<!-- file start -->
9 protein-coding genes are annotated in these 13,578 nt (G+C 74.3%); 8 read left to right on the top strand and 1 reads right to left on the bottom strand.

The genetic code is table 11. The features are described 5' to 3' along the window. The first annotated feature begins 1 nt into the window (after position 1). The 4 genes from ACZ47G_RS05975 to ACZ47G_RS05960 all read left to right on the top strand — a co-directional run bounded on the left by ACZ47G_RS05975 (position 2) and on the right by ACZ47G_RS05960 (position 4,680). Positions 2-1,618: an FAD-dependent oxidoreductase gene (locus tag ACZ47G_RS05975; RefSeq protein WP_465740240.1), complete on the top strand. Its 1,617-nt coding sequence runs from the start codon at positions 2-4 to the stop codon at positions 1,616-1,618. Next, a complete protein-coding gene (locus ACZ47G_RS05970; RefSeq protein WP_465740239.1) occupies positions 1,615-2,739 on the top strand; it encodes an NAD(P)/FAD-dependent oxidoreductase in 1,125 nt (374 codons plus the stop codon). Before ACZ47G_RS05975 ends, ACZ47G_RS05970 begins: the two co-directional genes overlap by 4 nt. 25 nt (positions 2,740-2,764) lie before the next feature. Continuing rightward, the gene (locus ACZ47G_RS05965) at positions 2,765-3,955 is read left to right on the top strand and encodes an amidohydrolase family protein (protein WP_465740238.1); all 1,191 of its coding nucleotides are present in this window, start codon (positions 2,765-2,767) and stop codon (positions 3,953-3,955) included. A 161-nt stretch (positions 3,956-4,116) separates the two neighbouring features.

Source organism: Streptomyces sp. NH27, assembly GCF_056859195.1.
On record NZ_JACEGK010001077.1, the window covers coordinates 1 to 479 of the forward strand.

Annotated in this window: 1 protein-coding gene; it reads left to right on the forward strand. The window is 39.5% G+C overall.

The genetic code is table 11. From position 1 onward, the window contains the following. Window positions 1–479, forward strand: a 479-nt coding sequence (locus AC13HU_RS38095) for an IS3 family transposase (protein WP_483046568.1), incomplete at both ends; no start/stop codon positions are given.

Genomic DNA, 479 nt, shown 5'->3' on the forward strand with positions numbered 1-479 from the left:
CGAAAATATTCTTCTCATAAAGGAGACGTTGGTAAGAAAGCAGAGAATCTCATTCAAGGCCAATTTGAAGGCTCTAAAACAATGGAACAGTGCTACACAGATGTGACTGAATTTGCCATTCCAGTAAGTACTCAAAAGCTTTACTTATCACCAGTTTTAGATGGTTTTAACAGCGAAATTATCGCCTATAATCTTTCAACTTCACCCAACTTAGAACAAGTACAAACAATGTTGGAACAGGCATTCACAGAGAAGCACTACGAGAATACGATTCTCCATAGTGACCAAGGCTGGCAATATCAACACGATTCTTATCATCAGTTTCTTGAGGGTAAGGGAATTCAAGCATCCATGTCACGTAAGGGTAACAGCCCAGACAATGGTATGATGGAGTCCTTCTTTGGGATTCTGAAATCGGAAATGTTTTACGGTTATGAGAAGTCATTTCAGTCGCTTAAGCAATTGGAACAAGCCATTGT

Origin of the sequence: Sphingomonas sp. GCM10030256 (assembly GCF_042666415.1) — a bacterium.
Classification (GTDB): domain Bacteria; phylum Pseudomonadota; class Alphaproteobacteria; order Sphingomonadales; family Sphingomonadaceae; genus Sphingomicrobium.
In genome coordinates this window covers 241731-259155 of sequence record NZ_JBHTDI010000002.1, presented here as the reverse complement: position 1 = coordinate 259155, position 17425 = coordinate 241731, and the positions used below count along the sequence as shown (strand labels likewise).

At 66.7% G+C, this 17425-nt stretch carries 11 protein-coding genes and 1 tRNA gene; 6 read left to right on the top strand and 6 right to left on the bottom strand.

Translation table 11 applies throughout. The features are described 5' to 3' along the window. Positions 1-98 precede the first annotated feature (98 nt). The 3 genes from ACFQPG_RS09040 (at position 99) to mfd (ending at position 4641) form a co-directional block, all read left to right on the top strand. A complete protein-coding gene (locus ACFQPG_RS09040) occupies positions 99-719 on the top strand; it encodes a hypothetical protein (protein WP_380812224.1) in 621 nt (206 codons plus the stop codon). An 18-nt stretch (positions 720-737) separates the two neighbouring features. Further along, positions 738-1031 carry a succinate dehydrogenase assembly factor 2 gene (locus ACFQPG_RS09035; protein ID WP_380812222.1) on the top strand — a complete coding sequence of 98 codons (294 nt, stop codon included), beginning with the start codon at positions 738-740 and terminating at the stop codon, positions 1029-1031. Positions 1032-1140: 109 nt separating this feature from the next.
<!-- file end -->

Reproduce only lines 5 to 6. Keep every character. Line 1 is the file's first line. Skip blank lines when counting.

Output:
Annotated in this window: 1 protein-coding gene; it reads left to right on the forward strand. The window is 39.5% G+C overall.

The genetic code is table 11. From position 1 onward, the window contains the following. Window positions 1–479, forward strand: a 479-nt coding sequence (locus AC13HU_RS38095) for an IS3 family transposase (protein WP_483046568.1), incomplete at both ends; no start/stop codon positions are given.